Recently, it has been suggested that blockage of the PI3K-γ signalling pathway in Campylobacter infection may be a means of reducing severe inflammation facilitated by the innate immune system[92]. Indeed, treatment of C. jejuni infection with the antibiotic rifamixin in a rat model of IBS infection stopped the development of long-term altered stool function and form (a phenomenon linked to the overgrowth of the small intestine with C. jejuni bacteria, and a characteristic IBS-associated phenotype)[93].


Reactive arthritis is an inflammation of the joints which develops whilst suffering/recovering from a recent infection. Though other symptoms also usually develop in addition to arthritis, joint inflammation is the main characteristic of this disease. Any site of infection may be associated with reactive arthritis, including the intestine (the site of infection for C. jejuni)[94], with symptoms commonly lasting 3-12 mo, though in some cases, the arthritis may persist long-term[94]. Reiter’s syndrome a variant of reactive arthritis is established when the following symptoms occur simultaneously; urethritis, arthritis and conjunctivitis[94].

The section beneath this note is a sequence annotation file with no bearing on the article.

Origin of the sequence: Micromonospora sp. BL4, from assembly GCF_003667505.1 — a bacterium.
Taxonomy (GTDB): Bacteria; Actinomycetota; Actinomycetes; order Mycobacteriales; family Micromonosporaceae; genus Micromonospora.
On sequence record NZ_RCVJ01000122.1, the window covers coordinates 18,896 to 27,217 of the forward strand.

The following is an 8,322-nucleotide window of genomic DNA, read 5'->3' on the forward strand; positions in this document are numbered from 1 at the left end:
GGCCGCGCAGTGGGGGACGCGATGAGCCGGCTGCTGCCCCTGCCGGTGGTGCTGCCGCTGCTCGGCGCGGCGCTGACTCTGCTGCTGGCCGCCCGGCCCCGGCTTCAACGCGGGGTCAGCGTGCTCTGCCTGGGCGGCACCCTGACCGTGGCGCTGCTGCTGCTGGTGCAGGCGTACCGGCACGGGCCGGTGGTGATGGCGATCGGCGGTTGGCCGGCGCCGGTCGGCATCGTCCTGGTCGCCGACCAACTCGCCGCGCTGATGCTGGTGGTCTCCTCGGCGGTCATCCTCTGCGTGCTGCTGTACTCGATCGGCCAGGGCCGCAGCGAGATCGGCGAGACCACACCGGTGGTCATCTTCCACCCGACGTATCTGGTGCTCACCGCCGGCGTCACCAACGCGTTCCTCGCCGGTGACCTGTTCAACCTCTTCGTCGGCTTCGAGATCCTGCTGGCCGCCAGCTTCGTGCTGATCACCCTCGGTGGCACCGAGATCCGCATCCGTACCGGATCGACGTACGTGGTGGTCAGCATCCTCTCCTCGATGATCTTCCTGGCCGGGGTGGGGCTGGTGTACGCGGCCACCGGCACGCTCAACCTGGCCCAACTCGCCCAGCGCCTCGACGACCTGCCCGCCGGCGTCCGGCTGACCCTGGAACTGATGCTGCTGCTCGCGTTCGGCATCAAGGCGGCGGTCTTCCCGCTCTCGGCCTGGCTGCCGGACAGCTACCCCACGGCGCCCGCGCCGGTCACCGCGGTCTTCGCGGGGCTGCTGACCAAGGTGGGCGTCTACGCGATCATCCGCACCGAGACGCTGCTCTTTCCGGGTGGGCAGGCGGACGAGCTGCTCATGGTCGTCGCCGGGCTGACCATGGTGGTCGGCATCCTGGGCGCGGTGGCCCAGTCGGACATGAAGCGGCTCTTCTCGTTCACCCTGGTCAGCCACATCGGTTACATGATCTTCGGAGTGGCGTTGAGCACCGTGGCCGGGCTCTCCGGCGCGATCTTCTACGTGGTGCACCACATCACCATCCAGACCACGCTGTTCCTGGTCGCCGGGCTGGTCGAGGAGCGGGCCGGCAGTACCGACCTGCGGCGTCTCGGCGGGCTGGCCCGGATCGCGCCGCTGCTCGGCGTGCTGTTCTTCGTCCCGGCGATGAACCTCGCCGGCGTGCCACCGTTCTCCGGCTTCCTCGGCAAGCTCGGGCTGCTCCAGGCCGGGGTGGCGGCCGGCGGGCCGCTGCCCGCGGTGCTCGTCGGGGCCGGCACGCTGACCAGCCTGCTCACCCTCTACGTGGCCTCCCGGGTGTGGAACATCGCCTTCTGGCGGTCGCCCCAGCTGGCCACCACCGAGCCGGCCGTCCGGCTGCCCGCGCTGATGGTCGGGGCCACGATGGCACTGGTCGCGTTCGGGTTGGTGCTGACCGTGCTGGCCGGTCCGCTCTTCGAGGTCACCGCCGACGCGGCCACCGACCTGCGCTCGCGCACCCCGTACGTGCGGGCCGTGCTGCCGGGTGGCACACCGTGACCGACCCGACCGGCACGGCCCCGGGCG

In 1979, a case report was published that linked a C. jejuni infection with the induction of reactive arthritis for the first time[95]. In this case report, reactive arthritis developed two weeks after the subject experienced watery diarrhoea containing blood, and was experiencing anorexia, and severe weight loss[95]. The causative agent of the infection was found to be C. jejuni[95]. In a later study, it was established that reactive arthritis was more likely to occur in C. jejuni enteritis patients that were positive for histocompatibility antigen HLA-B27[96], and around the same time period different groups more or less confirmed this finding[97-99]. Importantly, HLA-B27-negative arthritis-related C. jejuni enteritis cases are nevertheless sporadically reported[97,100-105]. Interestingly, patients presenting with ankylosing spondylitis (a chronic inflammatory disease) overwhelmingly possess HLA-B27 and molecular mimicry with the gut bacterium Klebsiella pneumoniae is thought to play a key role in disease development[106,107]. However, research has indicated that there are no signs of C. jejuni/C. coli-related antibodies in patients with active ankylosing spondylitis[108]. More recently, Mortensen et al[4] was able to link a potential virulence factor, namely class A sialylated lipooligosaccharide structures, to a more severe gastro-enteritis phenotype and reactive arthritis, suggesting that sialylated LOS structures, structures that mimic human gangliosides, are also a risk factor in the development of reactive arthritis. Interestingly, the possession/expression of reactive arthritis-related sialylated LOS structures does not appear to be related to any particular C. jejuni genotype[109]. For further information, the reader is referred to a systematic review by Pope et al[110], which summarizes the link between Campylobacter spp. and reactive arthritis.